To see a World in a Grain of Sand
And a Heaven in a Wild Flower,
Hold Infinity in the palm of your hand
And Eternity in an hour.
Auguries of Innocence, William Blake
I approach the water. The first, smooth, clinging stretch of a wave reaches me and feels like liquid air, since the water has no temperature. It’s just there. It’s always been there. Like the beach I’m at, like the green mountains rising around us. Honest and eternal. The ocean begs for a visit.
The sound of the waves drenches my thoughts, tightens my guard.
I respect the ocean, I’ve always has. I love it, but respect it. Love without respect is just carelessness. Respect without love is cowardness. You can kill a bird by loving it too much you’ll never set it free. You can live a life never speaking with the girl next door, just to witness the moment when it’s too late. It’s so easy feeling cocky when in the ocean. You’re free, you’re in control, you can feel the sandy bottom comfortly beneath your feet. But as with most natural things, you’re never ever in complete control.
A medium sized wave is coming in. The physics of it is excellent: I can see it building up from afar, collecting power. Power from all the oceans behind it. The ridge starts appearing, like a sand dune. I’m far away from where I really wanna be — in the ridge area — so I’ll need to tackle this one from the front. The ridge continues to roll and build and roll and build up to a graceful, merciless gap of water with white foam like teeth at the top.
The wall approaches. Depending on the size of the wave, you can do two things. If it’s a small to medium one, just stand where you are, refuse to curl up to a ball in front of the wave. Stand up resilient, like a Greek warrior, with your arm stretched forward like an arrow through the water. Turn sideways, not exposing the width of your torso for the wave. Steady, like an arrow, you will pierce the wall of water and appear unhurt on the other side. The other technique, when the wave is large, is to dive through it. Again, like an arrow, aim for the roots of the wave with your hands above your head and thrust through it. Some people aim for the body — the center area — of the mass of water, but that’ll be like jumping straight into a wall. The wave is incredibly powerful, with all its momentum, precisely in the center. You don’t wanna face that energy of a thousands oceans behind it. Remember to account of the aftermaths of the wave — the backwaters.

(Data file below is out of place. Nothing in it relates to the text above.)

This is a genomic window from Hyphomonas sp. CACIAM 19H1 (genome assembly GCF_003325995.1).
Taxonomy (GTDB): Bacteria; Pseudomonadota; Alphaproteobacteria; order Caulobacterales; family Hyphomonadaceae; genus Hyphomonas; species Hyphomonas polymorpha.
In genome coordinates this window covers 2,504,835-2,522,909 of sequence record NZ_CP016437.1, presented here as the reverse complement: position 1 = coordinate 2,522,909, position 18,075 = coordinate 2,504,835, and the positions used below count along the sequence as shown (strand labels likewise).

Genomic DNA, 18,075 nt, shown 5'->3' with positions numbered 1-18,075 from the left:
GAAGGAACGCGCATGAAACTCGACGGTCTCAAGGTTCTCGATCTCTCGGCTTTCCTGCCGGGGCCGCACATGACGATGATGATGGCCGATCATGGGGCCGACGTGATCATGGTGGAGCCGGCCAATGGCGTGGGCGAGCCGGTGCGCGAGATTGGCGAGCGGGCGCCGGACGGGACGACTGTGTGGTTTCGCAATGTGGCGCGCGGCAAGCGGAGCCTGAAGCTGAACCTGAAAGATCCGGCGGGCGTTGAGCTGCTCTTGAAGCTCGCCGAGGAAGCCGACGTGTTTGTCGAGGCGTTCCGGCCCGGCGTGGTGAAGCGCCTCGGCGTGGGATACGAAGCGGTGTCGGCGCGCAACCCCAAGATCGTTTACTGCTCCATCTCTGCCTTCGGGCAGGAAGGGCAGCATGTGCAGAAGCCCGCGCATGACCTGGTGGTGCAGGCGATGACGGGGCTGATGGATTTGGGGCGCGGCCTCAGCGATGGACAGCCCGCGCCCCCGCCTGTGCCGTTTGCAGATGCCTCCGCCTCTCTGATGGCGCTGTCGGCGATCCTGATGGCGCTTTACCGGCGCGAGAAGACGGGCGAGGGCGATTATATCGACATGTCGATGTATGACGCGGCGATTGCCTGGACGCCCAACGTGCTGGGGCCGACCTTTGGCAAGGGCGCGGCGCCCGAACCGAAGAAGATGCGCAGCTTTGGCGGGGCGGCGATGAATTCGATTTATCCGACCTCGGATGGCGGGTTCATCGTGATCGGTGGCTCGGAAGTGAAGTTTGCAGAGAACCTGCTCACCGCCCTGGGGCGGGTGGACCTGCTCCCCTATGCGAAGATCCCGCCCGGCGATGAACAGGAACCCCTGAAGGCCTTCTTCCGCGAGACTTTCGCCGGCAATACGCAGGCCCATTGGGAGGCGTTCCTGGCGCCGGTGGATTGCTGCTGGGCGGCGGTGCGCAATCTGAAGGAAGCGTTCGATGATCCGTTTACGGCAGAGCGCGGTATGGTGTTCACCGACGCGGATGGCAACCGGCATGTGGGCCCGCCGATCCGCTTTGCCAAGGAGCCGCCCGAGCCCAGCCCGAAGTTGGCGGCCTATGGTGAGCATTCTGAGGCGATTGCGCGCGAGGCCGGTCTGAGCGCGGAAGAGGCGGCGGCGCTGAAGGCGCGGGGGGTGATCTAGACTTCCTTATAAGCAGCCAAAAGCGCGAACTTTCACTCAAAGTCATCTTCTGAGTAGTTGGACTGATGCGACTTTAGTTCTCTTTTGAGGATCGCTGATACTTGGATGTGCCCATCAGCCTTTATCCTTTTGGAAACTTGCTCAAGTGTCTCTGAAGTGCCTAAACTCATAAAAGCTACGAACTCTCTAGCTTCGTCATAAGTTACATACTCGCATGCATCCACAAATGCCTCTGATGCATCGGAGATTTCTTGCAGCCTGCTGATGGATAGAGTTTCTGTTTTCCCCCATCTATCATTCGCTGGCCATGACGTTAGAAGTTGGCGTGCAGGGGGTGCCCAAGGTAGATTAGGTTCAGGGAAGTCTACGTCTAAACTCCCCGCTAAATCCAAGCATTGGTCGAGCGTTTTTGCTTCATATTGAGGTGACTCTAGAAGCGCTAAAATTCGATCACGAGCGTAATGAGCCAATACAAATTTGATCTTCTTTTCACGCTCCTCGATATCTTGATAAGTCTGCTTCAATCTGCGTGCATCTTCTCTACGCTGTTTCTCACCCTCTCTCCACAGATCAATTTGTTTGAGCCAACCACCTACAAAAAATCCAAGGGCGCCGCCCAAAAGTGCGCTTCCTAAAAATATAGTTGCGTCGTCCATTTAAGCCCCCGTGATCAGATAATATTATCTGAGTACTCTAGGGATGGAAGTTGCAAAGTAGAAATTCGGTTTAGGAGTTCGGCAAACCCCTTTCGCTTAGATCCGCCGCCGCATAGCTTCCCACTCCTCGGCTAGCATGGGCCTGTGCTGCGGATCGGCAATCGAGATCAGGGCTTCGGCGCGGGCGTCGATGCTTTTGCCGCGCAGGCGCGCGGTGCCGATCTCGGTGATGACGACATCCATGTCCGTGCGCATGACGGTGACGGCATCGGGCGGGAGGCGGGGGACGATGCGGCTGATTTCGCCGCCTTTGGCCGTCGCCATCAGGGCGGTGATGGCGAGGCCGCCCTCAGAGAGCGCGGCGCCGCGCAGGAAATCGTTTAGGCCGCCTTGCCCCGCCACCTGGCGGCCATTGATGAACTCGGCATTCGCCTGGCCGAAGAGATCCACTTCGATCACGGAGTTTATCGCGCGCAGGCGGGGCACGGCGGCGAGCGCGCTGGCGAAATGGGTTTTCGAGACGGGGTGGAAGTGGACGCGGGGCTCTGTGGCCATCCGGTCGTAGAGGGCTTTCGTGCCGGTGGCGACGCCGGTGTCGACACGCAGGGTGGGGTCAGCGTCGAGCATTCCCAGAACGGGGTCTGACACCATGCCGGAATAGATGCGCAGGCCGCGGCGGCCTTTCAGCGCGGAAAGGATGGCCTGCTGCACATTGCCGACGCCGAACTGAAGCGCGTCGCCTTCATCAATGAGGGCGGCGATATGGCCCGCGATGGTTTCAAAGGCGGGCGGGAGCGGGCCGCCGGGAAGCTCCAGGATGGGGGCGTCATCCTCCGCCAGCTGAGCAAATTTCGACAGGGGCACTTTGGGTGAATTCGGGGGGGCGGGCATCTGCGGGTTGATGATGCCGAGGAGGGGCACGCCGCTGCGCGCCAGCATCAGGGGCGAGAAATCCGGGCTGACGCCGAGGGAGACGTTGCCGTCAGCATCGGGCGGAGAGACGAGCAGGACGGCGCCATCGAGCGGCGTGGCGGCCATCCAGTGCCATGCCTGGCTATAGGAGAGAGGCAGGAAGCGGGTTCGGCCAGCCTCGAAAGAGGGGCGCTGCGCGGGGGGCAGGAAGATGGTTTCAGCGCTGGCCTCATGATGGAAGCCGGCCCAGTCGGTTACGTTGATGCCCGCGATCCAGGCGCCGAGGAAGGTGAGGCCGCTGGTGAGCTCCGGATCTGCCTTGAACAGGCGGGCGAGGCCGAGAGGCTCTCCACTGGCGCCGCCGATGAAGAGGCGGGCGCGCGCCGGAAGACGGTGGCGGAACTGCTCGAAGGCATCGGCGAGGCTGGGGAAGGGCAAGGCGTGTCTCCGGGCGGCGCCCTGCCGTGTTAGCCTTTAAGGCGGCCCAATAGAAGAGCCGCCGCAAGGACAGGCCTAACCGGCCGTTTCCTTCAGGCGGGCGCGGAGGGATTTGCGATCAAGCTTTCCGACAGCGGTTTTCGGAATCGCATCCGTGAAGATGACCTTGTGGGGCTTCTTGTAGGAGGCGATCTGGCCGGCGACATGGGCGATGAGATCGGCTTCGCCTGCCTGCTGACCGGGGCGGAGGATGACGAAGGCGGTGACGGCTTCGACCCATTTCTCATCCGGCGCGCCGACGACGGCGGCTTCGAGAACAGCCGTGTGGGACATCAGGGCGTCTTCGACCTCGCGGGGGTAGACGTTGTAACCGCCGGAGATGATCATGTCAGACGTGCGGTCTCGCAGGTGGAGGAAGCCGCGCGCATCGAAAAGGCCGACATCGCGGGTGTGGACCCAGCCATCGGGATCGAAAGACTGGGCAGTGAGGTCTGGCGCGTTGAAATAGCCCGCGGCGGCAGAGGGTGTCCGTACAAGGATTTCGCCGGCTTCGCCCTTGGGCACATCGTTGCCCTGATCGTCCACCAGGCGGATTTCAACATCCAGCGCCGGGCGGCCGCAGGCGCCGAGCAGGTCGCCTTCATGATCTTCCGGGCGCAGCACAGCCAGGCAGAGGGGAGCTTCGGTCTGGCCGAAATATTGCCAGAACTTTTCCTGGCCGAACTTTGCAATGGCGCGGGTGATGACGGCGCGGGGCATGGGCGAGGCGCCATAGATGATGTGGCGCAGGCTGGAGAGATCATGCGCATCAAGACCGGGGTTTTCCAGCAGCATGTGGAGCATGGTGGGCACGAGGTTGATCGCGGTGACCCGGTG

I come up behind the wave, feeling the currents that came with it. The main current beneath the water surface is strong today. One thing I learnt from the ocean is that it always takes back things belonging to it. And other things too. Objects from the ocean often return to the ocean whether they like it or not. I’m farther out now, not feeling the sea bottom anymore. No safety line, just depending on my body’s stamina. Another wave approaches and I lay on my back, letting the rolling motion of the ocean gently take me in for a bit, until it’s slowly fading and crashes in foam on the beach nearby. I swim out a bit farther out in order to catch the potential big waves I know will come.
It’s much about waiting, as every surfer would know. I don’t claim to be one, but I think I understand the art of waiting for the right moment. I don’t want to tire myself out for the wrong wave. While waiting, there are lots of things to do: think of that thing you’ll need to do tomorrow, about that you need to work out more, about how the sun is so nice and strong today, or just think of nothing but yourself and the ocean.
A huge wave comes in. Builds up. I can feel that tingling feeling of that I need to get myself in order fast fast fast. I swim out to get in position; right before it peaks I’m in the center of momentum and swim with it, towards the beach. It’s too fast, I should’ve been farther out, but nothing I can do about that now, is it. This is just about damage control now. The wave doesn’t care, it marches on, taking my legs with it from behind, and everything around me becomes a blurry green-blueish sheet. Now the wave is close to the sea bottom, and I will go from being in the laundry machine to be smacked like a shirt on the rocks. The sand bottom comes from nowhere, and I got the pleasent surprise of meeting it upfront. Scratches my back, and I know that’s gonna hurt for a day. The wave drags me all the way to knee deep water, just do die out. I love this: not to be in control, to be in a natural chaos, and realise that to win the fight you shouldn’t fight at all.
I was hammered. Crushed. Since I didn’t took the right decisions when I needed to. Since I decided to try to take on the wave where I wasn’t ready. But I’m happy, like a little bird that just made its way out in the world, and got a bit roughed up. “Next time”. I walk out in the water, and swim out.
Now what if you exchange the “waves” above with “people”?